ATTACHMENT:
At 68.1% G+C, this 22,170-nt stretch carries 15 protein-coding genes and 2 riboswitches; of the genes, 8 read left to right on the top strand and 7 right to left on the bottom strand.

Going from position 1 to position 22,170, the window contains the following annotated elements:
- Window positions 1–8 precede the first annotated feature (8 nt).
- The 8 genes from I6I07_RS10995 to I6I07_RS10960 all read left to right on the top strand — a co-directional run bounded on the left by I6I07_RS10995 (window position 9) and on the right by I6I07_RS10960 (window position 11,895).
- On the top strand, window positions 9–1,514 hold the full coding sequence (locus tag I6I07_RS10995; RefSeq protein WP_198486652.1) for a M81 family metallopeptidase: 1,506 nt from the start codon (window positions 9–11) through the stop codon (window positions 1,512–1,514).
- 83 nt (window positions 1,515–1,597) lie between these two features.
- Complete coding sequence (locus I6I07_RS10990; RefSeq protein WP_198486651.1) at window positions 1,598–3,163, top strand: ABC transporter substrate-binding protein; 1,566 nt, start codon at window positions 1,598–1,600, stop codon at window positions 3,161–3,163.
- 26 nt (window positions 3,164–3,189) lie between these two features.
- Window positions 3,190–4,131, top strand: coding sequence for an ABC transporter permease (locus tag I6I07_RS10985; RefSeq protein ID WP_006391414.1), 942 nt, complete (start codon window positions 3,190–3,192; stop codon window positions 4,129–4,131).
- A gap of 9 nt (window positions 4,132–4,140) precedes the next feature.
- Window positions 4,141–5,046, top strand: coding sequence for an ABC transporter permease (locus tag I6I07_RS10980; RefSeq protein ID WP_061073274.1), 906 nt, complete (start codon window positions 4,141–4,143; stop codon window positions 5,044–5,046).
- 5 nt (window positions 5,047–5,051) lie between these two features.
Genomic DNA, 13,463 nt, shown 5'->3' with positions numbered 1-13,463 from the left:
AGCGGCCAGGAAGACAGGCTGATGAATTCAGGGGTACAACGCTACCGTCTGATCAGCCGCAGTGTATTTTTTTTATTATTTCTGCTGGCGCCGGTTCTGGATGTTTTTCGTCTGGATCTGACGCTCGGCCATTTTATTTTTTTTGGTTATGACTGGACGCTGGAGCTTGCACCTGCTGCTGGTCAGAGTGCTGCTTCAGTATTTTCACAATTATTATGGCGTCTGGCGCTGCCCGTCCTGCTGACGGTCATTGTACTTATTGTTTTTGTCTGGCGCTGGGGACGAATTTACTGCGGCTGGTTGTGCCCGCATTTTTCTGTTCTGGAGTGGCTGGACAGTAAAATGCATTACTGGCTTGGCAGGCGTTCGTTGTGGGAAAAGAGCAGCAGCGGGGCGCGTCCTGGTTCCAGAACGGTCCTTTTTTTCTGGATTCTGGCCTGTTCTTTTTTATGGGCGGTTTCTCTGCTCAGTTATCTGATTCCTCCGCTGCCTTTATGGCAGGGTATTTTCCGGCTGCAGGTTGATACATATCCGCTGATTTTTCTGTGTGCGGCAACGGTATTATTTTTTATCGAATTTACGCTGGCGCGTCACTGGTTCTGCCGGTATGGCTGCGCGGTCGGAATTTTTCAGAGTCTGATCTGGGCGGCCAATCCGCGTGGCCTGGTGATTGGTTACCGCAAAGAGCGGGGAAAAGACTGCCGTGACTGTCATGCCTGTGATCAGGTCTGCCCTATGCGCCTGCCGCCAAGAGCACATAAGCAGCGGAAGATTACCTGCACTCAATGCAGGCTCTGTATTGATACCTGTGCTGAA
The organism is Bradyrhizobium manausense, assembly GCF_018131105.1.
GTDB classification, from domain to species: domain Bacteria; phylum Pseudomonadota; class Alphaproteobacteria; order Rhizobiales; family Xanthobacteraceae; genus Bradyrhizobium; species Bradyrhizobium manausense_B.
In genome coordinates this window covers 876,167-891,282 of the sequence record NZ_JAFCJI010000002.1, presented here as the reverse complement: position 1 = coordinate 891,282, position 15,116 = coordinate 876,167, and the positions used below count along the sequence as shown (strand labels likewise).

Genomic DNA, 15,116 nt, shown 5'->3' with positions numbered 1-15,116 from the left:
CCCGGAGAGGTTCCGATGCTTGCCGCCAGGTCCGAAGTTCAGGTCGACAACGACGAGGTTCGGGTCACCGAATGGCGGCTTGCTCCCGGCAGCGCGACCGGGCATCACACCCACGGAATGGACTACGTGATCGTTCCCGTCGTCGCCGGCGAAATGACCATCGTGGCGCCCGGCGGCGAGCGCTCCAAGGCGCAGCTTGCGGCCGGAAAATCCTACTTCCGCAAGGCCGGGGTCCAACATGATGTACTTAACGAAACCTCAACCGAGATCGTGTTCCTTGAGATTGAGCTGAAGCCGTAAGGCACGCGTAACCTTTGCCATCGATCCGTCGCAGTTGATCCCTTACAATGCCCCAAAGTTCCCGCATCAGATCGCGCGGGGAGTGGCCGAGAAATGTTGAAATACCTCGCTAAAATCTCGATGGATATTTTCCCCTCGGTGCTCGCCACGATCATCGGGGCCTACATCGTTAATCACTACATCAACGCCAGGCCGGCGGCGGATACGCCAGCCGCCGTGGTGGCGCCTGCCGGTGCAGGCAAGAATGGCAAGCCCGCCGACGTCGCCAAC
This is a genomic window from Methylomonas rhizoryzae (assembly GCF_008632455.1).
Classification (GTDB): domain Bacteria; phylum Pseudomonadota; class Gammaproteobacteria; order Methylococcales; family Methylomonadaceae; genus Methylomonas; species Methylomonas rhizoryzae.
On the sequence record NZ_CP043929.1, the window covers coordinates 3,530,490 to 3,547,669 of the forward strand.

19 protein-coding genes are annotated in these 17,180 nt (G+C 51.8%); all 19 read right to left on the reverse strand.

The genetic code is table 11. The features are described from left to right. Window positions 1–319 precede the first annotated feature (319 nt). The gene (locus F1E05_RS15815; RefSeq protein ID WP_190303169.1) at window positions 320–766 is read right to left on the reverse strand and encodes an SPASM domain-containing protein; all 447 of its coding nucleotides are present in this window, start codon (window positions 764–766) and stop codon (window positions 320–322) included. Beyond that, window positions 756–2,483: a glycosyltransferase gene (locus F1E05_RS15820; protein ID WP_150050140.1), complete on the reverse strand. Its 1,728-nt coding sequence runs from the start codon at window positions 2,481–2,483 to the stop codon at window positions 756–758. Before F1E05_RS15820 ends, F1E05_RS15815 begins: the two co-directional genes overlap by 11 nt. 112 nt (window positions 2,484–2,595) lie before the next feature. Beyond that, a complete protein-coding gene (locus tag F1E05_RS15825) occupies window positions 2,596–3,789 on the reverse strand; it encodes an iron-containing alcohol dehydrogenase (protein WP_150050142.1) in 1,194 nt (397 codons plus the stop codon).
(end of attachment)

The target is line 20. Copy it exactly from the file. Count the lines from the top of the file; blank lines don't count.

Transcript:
This is a genomic window from Methylomonas rhizoryzae (assembly GCF_008632455.1).